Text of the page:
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11/23: Gillibrand Approval Rating Stagnates


11/23: Gillibrand Approval Rating Stagnates

Ten months after Kirsten Gillibrand was appointed to the U.S. Senate by Governor David Paterson, the junior senator from New York has failed to become a household name among registered voters in New York State.

Kirsten Gillibrand

Kirsten Gillibrand

Click Here for Complete November 23, 2009 NYS Poll Release and Tables

25% of the electorate thinks Gillibrand is doing either an excellent or good job in office, and 12% believes she is performing poorly.  Perhaps, though, Gillibrand’s bigger concern is that 24% of the electorate is unsure how to rate her.  Voters’ perceptions of Gillibrand’s job performance have changed little since Marist last asked this question in mid-September.

Table: Gillibrand Approval Rating

Rough Road to Election

There has been a great deal of talk over the last few days about whether former New York City Mayor Rudy Giuliani will oppose Gillibrand in the 2010 race for U.S. Senate.  If that’s the case, it could spell trouble for Gillibrand.  In a hypothetical matchup against Gillibrand, Giuliani leads 54% to 40%. But, how would she do against another well-known name, former Governor George Pataki?  Here, voters divide.  Pataki receives 47% of the vote and Gillibrand garners 45%.  8% are unsure.  When Marist last asked this question in late September, Pataki led Gillibrand 45% to 41%.  14% were undecided at that time.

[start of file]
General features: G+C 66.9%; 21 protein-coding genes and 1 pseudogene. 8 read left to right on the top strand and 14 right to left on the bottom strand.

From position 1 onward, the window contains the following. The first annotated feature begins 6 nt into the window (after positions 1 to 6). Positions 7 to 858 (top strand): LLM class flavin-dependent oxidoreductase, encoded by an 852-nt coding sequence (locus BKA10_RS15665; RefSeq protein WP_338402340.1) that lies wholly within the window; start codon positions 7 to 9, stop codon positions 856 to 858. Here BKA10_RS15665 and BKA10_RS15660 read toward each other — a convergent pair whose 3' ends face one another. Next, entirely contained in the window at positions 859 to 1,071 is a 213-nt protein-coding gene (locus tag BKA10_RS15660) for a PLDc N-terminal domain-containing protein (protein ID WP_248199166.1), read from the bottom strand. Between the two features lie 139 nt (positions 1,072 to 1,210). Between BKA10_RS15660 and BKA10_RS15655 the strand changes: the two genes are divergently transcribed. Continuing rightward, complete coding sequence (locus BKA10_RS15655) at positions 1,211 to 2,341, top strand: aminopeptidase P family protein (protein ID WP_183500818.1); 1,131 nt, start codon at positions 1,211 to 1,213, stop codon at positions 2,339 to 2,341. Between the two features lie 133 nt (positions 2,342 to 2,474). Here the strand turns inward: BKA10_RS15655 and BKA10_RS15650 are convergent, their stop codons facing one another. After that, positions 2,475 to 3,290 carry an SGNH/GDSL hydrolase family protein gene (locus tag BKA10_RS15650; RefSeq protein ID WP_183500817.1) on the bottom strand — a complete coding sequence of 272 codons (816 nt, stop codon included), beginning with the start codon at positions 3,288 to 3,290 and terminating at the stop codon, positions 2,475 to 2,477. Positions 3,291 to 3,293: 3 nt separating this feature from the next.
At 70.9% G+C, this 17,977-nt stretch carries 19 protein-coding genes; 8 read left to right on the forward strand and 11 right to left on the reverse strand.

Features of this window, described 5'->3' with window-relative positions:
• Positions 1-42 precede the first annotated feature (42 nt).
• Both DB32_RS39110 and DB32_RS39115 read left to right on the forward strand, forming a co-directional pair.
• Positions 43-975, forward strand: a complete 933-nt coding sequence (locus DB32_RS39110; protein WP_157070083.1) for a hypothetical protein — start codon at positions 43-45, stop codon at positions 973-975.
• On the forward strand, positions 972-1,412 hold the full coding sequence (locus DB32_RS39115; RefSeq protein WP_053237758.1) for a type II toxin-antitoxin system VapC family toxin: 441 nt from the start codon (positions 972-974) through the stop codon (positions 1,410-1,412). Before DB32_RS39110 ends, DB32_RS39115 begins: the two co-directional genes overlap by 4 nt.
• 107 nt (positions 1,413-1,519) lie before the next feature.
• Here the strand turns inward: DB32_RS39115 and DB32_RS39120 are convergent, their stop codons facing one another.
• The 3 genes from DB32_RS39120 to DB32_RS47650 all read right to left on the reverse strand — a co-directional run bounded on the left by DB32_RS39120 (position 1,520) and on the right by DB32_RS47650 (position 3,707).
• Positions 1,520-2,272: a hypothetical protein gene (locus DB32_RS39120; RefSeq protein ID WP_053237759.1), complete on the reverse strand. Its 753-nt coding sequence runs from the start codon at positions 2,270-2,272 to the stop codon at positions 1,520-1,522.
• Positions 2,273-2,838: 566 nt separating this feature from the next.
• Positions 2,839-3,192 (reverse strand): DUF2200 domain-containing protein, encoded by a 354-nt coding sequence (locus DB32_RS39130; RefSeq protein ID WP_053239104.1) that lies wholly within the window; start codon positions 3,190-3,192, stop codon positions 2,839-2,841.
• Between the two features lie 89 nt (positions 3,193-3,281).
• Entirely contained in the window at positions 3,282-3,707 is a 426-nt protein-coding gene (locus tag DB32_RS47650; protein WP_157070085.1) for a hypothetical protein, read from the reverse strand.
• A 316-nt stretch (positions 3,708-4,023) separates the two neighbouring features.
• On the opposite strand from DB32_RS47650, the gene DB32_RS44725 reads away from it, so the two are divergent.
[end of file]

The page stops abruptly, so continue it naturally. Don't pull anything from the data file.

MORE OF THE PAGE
Table: 2010 Gillibrand/Pataki Matchup

Marist Poll Methodology

The Marist Poll’s Lee Miringoff says that Gillibrand and other Democrats could lose their offices in 2010 after this year’s strong showing from the New York GOP:

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  4. Dan Jacoby

    November 23, 2009 at 7:11 PM

    Stagnating approval numbers over the past two months, as approval numbers for incumbents have plummeted almost everywhere else, is a good sign for Senator Gillibrand. If she’s holding her own while everyone else is losing, she’s looking very good.

    Next year, when jobs are created and the economy recovers, her numbers will improve dramatically.

  5. Pingback: New York Senate: Gillibrand’s Recognition Problem « S E N A T U S

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